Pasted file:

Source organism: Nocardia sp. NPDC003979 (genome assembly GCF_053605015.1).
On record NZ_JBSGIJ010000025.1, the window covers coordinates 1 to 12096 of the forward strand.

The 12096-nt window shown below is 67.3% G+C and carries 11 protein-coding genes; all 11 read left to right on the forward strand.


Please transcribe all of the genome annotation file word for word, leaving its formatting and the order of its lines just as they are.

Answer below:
Source organism: Nocardia sp. NPDC003979 (genome assembly GCF_053605015.1).
On record NZ_JBSGIJ010000025.1, the window covers coordinates 1 to 12096 of the forward strand.

The 12096-nt window shown below is 67.3% G+C and carries 11 protein-coding genes; all 11 read left to right on the forward strand.